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  • ‘Ingenuity’ and Artists’ Ways of Knowing

    Claire Farago

    Chapter from the book: Black C. & Álvarez M. 2019. Renaissance Futurities: Science, Art, Invention.


    This chapter, written by Claire Farago, examines the history of the term ingegno since its first modern appearance in the Italian literature on the visual and spatial arts circa 1400. It develops close comparative readings of primary texts by Cennino Cennini, Leonardo da Vinci, Giorgio Vasari, and others indebted to Aristotle’s and Cicero’s accounts of ingenium as a deliberative process. It also considers a competing account of ingegno derived from the classical idea of divine inspiration originating in the philosophy of Plato prevalent in sources close to Michelangelo. The analysis opens up future lines of inquiry regarding the truth claims of sacred Christian images and the relevance of studying the visual arts in relationship to other fields such as mechanical engineering that extol the maker’s ingenuity.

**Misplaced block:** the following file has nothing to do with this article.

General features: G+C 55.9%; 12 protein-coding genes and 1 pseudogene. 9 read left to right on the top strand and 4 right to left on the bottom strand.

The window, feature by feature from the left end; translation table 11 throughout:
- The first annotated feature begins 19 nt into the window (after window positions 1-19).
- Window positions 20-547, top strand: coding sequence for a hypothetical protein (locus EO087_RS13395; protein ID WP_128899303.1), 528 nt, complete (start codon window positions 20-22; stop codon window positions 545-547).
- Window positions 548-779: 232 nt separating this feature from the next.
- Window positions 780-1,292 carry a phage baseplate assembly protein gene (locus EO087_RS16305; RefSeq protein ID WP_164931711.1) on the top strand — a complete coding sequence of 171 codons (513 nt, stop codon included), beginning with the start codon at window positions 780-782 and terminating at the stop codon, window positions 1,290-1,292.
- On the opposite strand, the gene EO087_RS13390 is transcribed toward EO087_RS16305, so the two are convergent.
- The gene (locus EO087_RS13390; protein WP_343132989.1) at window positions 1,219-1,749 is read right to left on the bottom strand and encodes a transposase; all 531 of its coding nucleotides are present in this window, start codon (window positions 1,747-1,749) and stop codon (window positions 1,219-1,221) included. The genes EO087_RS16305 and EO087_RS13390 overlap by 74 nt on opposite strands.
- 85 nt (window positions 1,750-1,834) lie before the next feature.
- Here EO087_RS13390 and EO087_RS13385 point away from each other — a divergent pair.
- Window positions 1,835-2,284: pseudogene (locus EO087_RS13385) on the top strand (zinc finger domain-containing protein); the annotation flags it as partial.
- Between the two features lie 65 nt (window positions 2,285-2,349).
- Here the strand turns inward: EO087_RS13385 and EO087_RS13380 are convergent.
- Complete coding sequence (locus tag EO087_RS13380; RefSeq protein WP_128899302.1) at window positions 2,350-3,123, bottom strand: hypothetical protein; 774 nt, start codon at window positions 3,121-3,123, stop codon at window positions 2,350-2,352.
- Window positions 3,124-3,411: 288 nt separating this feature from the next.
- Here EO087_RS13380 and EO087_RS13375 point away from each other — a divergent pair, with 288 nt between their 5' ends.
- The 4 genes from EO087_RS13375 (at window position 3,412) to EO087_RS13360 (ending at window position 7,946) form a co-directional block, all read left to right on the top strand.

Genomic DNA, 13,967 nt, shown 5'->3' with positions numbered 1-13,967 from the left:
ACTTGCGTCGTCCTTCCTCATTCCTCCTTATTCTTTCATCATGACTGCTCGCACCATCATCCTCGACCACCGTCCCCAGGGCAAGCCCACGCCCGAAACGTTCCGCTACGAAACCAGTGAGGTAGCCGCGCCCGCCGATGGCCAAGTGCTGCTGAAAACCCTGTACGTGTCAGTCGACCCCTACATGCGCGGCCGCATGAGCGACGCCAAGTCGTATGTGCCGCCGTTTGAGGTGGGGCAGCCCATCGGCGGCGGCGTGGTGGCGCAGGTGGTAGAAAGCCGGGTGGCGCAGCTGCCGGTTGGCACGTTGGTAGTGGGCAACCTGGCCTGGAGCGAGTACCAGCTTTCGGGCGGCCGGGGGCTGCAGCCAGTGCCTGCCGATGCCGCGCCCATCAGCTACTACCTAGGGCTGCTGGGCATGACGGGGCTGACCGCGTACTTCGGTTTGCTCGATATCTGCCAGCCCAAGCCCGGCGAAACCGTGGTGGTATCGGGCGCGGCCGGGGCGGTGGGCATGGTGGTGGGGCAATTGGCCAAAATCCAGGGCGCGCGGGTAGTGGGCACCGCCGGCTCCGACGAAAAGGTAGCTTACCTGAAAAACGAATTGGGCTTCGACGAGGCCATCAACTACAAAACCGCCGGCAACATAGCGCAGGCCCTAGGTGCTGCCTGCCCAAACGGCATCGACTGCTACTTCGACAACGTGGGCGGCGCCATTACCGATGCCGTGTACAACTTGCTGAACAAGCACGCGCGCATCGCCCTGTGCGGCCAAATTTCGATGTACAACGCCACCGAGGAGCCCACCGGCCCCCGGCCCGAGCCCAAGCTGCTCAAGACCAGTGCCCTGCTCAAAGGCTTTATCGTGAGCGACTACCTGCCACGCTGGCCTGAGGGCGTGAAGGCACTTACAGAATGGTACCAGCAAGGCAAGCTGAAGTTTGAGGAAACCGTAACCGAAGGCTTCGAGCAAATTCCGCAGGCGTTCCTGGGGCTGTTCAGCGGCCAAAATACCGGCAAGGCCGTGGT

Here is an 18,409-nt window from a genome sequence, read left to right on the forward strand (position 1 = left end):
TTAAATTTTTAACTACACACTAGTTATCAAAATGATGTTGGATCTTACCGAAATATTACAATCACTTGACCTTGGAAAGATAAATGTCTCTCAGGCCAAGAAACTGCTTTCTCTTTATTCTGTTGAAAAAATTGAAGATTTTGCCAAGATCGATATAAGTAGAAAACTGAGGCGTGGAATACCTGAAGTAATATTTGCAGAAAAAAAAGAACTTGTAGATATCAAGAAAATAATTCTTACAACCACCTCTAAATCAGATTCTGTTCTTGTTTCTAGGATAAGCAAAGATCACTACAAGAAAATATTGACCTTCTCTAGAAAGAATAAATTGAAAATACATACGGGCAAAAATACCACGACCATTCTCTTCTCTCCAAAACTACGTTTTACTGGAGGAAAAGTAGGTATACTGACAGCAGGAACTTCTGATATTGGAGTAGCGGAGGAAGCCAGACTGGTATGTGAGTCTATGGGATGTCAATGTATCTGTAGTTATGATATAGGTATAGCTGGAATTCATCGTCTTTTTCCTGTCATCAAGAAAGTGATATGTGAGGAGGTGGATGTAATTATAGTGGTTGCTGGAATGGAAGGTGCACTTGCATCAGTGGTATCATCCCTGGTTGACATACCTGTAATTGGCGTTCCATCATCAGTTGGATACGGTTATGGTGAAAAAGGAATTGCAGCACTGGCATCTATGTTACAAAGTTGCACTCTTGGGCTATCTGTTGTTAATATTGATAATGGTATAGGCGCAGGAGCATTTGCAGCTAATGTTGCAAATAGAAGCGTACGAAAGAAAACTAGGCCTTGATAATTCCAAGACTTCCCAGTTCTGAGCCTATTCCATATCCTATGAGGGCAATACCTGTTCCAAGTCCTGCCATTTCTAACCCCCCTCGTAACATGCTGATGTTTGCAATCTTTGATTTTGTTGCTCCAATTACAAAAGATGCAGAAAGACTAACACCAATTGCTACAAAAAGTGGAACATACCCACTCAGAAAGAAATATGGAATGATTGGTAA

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    How to cite this chapter
    Farago, C. 2019. ‘Ingenuity’ and Artists’ Ways of Knowing. In: Black C. & Álvarez M (eds.), Renaissance Futurities. California: University of California Press. DOI: https://doi.org/10.1525/luminos.79.i

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    Published on Oct. 15, 2019